Private equity ownership of nursing homes said to be reason behind lower quality of care, higher Medicare costs

Researchers have shown that the decline in quality of care provided by nursing homes and the increased Medicare costs are linked with private equity ownership of nursing homes.

The nursing homes acquired by private companies have a higher incidence of emergency room visits and hospitalizations among long-stay residents and an uptick in Medicare costs. The study that claims to have established this possible link has been published in JAMA Health Forum. Researchers suggest that quality of care declined when private equity firms took over the facilities.

Private equity investment in nursing homes has soared in recent years, as part of $750 billion in health care deals between 2010 and 2019. An estimated 5 percent of nursing homes in the United States are owned by private equity firms, according to the research team.

The pressure to generate high, short-term profits could lead private equity-owned nursing homes to reduce staffing, services, supplies or equipment, which may have an adverse association with quality of care and to make things more complicated, these firms seek annual returns of 20 percent or more thereby steering attention away from care to profit making.

Weill Cornell investigators identified 302 nursing homes acquired by private equity firms between 2013 and 2017, with a total of 9,632 long-stay residents. The investigators compared resident outcomes at private equity-owned facilities with resident outcomes at 9,562 other for-profit nursing homes, which included 249,771 long-stay residents during the study period.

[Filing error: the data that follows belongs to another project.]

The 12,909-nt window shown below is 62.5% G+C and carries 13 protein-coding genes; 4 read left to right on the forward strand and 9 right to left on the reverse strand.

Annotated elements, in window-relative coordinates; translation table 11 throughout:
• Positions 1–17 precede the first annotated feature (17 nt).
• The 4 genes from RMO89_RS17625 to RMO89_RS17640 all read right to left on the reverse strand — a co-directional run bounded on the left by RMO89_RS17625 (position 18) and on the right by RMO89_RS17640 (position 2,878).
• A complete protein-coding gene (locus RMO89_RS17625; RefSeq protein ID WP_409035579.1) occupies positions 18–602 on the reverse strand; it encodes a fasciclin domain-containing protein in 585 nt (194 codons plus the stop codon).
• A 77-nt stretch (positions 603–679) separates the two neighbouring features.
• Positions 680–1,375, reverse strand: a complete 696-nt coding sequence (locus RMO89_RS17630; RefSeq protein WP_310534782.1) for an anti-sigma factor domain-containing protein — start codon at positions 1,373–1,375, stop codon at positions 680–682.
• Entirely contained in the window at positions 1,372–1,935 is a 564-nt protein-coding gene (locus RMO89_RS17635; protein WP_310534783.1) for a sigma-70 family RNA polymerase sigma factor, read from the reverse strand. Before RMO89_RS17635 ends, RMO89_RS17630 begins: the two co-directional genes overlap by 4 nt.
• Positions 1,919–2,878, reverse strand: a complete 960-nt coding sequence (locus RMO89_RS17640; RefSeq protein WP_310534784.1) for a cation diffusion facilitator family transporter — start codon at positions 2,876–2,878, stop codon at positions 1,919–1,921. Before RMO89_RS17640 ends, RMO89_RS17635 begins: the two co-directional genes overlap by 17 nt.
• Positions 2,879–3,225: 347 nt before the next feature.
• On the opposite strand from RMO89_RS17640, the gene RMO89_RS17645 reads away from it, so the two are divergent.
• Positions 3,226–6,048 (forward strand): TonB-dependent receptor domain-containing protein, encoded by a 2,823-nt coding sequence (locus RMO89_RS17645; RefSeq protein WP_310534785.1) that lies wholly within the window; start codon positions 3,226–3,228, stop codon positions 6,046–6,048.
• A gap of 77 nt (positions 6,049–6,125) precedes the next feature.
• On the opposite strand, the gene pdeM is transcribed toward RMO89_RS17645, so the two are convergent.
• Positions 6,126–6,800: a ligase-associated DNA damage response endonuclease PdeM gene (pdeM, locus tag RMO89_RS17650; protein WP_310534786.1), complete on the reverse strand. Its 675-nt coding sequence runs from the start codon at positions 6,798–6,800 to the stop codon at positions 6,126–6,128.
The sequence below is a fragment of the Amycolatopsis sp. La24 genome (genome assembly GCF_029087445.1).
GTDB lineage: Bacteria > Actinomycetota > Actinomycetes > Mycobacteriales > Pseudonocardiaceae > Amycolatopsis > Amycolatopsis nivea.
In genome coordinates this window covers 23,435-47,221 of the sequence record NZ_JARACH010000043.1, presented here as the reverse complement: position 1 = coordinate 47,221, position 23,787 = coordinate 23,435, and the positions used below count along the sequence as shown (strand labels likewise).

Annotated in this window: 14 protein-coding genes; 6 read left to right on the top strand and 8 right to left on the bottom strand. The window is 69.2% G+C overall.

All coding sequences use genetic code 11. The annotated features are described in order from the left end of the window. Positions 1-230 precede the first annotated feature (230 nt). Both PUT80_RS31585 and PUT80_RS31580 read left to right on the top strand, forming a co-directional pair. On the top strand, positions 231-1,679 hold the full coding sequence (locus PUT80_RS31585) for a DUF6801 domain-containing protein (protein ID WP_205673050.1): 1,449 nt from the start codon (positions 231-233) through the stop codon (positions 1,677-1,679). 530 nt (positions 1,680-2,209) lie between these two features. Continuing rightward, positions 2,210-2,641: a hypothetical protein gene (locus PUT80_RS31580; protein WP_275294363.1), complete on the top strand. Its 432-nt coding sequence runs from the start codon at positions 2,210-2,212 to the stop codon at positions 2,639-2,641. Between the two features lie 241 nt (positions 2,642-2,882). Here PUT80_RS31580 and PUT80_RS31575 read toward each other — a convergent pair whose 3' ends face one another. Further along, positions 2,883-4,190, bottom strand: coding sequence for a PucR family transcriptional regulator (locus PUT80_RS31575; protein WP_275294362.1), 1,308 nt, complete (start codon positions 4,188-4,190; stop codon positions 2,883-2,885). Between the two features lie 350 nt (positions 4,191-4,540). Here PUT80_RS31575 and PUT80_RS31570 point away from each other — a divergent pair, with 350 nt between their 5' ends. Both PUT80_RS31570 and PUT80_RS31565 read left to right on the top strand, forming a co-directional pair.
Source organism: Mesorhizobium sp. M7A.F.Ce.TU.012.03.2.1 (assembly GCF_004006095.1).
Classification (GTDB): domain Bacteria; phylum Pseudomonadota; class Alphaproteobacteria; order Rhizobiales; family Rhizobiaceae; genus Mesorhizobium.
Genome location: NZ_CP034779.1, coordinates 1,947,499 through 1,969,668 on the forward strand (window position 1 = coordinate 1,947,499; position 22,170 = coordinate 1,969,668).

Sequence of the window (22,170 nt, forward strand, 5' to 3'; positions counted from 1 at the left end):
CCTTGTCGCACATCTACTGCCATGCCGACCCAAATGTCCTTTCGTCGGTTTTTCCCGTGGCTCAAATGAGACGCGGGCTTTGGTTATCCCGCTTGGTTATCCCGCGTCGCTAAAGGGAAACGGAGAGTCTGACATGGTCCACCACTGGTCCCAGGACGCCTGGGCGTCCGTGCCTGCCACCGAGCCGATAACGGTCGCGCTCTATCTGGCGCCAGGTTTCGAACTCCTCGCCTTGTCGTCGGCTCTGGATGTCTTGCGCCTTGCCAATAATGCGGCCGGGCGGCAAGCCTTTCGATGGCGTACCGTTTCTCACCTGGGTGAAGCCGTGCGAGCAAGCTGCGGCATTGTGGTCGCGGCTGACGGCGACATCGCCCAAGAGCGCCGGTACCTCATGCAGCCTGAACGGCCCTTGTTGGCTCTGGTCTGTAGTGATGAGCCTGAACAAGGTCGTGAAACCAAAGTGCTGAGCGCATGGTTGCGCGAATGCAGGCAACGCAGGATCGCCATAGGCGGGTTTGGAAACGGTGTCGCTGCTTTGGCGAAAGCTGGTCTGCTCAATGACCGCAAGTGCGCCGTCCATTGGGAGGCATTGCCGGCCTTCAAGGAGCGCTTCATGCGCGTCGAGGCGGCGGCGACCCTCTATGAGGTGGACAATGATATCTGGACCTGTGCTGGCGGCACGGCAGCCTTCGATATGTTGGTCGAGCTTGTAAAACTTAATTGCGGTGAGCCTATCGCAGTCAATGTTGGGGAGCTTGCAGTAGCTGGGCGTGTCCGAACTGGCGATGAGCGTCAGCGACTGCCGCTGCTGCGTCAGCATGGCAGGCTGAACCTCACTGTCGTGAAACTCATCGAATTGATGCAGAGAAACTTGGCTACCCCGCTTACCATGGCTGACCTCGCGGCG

For indicators of quality of care, the team looked at ambulatory care sensitive (ACS) visits to the emergency room and hospitalizations. These episodes, such as complications from diabetes or heart failure, can be largely prevented with proper management of the conditions.

Investigators found that residents at private equity-owned facilities were 11 percent more likely to have an ACS emergency room visit and 8.7 percent more likely to be hospitalized. As a result, they had Medicare costs (Medicare covers ED visits and hospitalizations) that were 3.9 percent higher, or $1,080 more annually, per patient than residents at for-profit nursing homes without private equity ownership.

The study warrants more discussion about not only the implications of the growth of private equity firm acquisitions, but also the importance of making ownership information available on websites that allow the public to compare nursing home providers.

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